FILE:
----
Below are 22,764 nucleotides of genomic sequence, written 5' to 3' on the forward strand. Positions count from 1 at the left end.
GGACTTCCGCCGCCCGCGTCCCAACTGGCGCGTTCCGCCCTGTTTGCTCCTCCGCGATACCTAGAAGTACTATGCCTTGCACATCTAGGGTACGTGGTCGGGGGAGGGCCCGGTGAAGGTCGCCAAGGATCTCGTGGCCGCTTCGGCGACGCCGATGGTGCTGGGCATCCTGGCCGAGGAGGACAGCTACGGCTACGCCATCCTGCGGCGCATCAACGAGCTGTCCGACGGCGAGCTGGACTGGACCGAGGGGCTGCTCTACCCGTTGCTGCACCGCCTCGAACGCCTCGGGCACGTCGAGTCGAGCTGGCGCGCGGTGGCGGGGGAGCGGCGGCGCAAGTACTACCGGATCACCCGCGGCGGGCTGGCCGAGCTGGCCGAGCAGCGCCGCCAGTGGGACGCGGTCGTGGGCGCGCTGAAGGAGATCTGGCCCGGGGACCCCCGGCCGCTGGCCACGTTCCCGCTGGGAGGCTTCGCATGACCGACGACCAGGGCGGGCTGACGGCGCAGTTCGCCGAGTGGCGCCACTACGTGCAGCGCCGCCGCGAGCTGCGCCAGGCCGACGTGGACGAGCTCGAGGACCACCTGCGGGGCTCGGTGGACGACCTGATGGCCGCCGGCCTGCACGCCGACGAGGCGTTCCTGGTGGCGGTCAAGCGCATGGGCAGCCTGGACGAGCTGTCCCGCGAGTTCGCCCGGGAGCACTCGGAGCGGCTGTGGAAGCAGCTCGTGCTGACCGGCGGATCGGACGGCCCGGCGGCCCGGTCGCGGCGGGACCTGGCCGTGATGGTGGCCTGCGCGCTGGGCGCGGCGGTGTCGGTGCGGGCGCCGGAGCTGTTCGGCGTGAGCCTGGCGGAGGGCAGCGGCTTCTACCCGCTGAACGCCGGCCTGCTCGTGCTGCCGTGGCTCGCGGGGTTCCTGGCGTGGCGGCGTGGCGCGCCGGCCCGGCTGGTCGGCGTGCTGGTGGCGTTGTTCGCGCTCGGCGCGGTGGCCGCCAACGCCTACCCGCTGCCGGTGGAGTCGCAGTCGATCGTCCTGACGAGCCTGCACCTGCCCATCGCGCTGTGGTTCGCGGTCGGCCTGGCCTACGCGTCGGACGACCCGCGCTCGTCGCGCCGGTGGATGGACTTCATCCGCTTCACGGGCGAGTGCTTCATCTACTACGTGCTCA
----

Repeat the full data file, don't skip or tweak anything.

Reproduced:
Below are 22,764 nucleotides of genomic sequence, written 5' to 3' on the forward strand. Positions count from 1 at the left end.
GGACTTCCGCCGCCCGCGTCCCAACTGGCGCGTTCCGCCCTGTTTGCTCCTCCGCGATACCTAGAAGTACTATGCCTTGCACATCTAGGGTACGTGGTCGGGGGAGGGCCCGGTGAAGGTCGCCAAGGATCTCGTGGCCGCTTCGGCGACGCCGATGGTGCTGGGCATCCTGGCCGAGGAGGACAGCTACGGCTACGCCATCCTGCGGCGCATCAACGAGCTGTCCGACGGCGAGCTGGACTGGACCGAGGGGCTGCTCTACCCGTTGCTGCACCGCCTCGAACGCCTCGGGCACGTCGAGTCGAGCTGGCGCGCGGTGGCGGGGGAGCGGCGGCGCAAGTACTACCGGATCACCCGCGGCGGGCTGGCCGAGCTGGCCGAGCAGCGCCGCCAGTGGGACGCGGTCGTGGGCGCGCTGAAGGAGATCTGGCCCGGGGACCCCCGGCCGCTGGCCACGTTCCCGCTGGGAGGCTTCGCATGACCGACGACCAGGGCGGGCTGACGGCGCAGTTCGCCGAGTGGCGCCACTACGTGCAGCGCCGCCGCGAGCTGCGCCAGGCCGACGTGGACGAGCTCGAGGACCACCTGCGGGGCTCGGTGGACGACCTGATGGCCGCCGGCCTGCACGCCGACGAGGCGTTCCTGGTGGCGGTCAAGCGCATGGGCAGCCTGGACGAGCTGTCCCGCGAGTTCGCCCGGGAGCACTCGGAGCGGCTGTGGAAGCAGCTCGTGCTGACCGGCGGATCGGACGGCCCGGCGGCCCGGTCGCGGCGGGACCTGGCCGTGATGGTGGCCTGCGCGCTGGGCGCGGCGGTGTCGGTGCGGGCGCCGGAGCTGTTCGGCGTGAGCCTGGCGGAGGGCAGCGGCTTCTACCCGCTGAACGCCGGCCTGCTCGTGCTGCCGTGGCTCGCGGGGTTCCTGGCGTGGCGGCGTGGCGCGCCGGCCCGGCTGGTCGGCGTGCTGGTGGCGTTGTTCGCGCTCGGCGCGGTGGCCGCCAACGCCTACCCGCTGCCGGTGGAGTCGCAGTCGATCGTCCTGACGAGCCTGCACCTGCCCATCGCGCTGTGGTTCGCGGTCGGCCTGGCCTACGCGTCGGACGACCCGCGCTCGTCGCGCCGGTGGATGGACTTCATCCGCTTCACGGGCGAGTGCTTCATCTACTACGTGCTCA